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Teacher Appreciation Day

by Wyoming Livestock Roundup

Activists vs. Agriculture

By M.P. Cremer

When it comes to my column, blog and agriculture, I don’t often write about my mom. I think it’s because I don’t have as many photos of her on a horse as I do my dad, but let’s be honest here, nothing I have ever done in my entire life would’ve been possible if it weren’t for her. 

So, here’s what you need to know about my mom Kristi Jane Purviance, or “Mrs. P” as most of her former students call her on Teacher Appreciation Day.

If my mom were to write a short bio about herself, it would probably read something like this: Kristi is a sixth-generation Red River County, Texas resident and a mother of three. She works at Rivercrest Independent School District where she taught elementary school for over 25 years. Currently, she serves the school as their communication director. Kristi loves going camping with her family, planning elaborate trips and adventures, two-stepping with her husband John, listening to Prince’s “Purple Rain” album on repeat and intensely watching football.

This pretty much describes my mom in a nutshell. However, there’s more to my mom than a few sentences about her interests. Fair warning, this is about to get a little braggy and a little sappy, but c’mon, if you can’t brag on your mom, what the heck can you brag on?

When I was eight, I made tiny, clay sculptures (if you can even call them that) and gave them to friends and family as gifts. My mom thought these were something special and let me think that too, so instead of writing my hobby off as just that, she encouraged me to capitalize on it. She printed out posters for me and packed around a TV tray at Bogata Frontier Days so I could set up and sell my 50 cent “art.” I remember I made 11 whole dollars that day, something Mama was proud of and bought me a snow cone to celebrate. 

When I was nine, I decided I hated standardized testing and rightfully so. Mom knew I was passionate about the Texas Assessment of Knowledge and Skills test (the standardized test I had to take and she had to teach to for numerous years in the state of Texas) and shared with me a sentiment I still live by today, which is, “You can’t just call it stupid and expect anything to change, no one will listen to you – don’t just complain. Get a better argument.”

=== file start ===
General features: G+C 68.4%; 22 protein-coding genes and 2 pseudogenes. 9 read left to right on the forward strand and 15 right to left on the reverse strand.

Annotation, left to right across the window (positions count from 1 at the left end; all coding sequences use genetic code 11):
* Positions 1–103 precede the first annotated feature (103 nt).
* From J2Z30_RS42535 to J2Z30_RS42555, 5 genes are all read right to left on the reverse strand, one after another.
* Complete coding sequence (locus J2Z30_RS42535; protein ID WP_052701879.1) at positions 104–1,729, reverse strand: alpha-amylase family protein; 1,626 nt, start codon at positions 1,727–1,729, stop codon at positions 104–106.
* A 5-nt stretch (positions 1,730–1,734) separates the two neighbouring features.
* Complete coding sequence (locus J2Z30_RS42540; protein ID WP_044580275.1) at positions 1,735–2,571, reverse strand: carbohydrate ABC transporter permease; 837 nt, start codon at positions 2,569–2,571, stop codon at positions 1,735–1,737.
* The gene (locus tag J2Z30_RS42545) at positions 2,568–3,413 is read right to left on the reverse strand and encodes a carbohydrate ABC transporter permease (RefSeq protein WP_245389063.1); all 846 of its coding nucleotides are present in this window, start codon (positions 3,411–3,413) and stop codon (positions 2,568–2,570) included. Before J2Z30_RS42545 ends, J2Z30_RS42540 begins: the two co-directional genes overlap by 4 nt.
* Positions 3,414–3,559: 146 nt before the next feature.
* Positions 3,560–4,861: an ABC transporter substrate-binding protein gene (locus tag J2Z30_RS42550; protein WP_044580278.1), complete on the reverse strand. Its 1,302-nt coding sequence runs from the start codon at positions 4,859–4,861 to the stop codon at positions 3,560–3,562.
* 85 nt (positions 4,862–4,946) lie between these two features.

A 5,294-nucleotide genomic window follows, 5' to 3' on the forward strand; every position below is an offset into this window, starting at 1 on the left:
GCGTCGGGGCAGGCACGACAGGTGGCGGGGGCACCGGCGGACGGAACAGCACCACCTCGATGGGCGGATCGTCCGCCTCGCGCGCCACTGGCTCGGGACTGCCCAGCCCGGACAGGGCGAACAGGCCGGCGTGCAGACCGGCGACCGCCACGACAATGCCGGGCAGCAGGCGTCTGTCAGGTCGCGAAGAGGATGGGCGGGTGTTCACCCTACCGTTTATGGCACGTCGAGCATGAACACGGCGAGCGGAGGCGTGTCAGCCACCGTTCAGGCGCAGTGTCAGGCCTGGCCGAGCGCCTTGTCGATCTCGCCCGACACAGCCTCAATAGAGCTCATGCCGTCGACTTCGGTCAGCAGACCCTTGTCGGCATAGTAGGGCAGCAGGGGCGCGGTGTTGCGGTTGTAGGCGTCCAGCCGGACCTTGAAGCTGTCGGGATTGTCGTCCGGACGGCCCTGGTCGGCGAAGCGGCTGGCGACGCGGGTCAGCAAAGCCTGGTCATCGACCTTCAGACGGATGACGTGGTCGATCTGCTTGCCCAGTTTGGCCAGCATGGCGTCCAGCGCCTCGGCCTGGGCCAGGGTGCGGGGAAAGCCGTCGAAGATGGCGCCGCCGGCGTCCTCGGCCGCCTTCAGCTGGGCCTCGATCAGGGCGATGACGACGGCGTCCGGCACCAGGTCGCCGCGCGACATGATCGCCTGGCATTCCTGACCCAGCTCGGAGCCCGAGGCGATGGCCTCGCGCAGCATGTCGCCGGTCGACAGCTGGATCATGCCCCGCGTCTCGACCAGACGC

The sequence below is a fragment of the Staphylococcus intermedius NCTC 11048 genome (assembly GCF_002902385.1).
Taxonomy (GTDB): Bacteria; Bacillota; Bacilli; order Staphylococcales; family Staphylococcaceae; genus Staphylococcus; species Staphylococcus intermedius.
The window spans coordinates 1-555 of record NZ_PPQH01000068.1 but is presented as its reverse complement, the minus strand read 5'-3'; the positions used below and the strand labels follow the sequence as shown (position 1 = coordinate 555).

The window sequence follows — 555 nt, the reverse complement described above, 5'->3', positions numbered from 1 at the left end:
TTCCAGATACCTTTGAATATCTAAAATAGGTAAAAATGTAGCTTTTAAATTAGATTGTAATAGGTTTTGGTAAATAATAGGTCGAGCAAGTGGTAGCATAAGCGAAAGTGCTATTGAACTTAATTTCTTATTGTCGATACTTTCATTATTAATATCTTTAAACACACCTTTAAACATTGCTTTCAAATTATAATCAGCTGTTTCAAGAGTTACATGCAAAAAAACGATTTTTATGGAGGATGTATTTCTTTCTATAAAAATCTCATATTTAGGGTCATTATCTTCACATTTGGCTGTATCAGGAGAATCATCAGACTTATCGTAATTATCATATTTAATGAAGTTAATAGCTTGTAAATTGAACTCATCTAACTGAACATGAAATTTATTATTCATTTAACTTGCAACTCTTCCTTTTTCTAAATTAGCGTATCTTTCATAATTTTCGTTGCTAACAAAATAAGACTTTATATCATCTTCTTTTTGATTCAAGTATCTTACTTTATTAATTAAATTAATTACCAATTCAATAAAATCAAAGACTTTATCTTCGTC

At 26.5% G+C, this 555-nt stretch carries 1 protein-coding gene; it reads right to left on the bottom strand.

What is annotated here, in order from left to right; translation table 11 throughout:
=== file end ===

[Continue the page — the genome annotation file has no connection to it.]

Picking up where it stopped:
Then, she coached me on how to make valid, well-thought-out arguments and helped me type out a letter to President George W. Bush about standardized testing. He probably never read the letter, I know, but he sent me back an autographed photo of himself boarding Air Force One, so I call it a small victory. 

When I was a junior in high school, I decided I wanted to be a journalist. Mama helped me make a resume and printed out copies of it. She put my resumes in red folders “so they would stand out on someone’s desk” as she said, then looked up the addresses of all the newspapers surrounding our area and sent me on my way to apply for jobs which weren’t even open. By the end of the day I was a sports columnist for the local paper, with a press pass and all – Mama’s red folder plan worked.

When I applied for grad school in 2018, Mom helped me write my application essay. A few months later when I decided to drop out and get a job, she didn’t panic or have anything negative to say at all, she just asked, “What’s our next move?” 

When I told her the move was 1,000 miles away, she was sad at first, as any mom would be, but smiled and said, “You know I can’t teach you to be independent and chase your dreams then get upset when you actually do it.” 

Incidentally, this hit me like a ton of bricks and I almost just stayed put in Rosalie, Texas for the rest of my life – but, as she always does, Mom pushed me to go after what was best for me. Look where it got me: doing what I love, married to the person I love, in a house with a guest room always ready for a visit from Mom.

To this day, my mom proofreads pretty much everything I write. She gives me feedback on photos, graphic design and whether or not my shoes match my outfit before I speak at an event. Mama sends me articles to read and podcasts about misconceptions in ag. She calls me with ideas for videos, photo ops and experiments she thinks I should try. 

Heck, this woman has gone toe-to-toe with people on Facebook who try to say something negative about agriculture or my blog. I wouldn’t even be writing Activists vs. Agriculture if it wasn’t for her – my mom is always in my corner.

My mom is fiercely supportive, overwhelmingly encouraging, drop-everything-for-you kind of dependable, deeply selfless and most importantly, she’s the best teacher I’ve ever had.

So, here’s to all the teachers out there. May we know them, may we love them, may we be raised by them and may we appreciate them.

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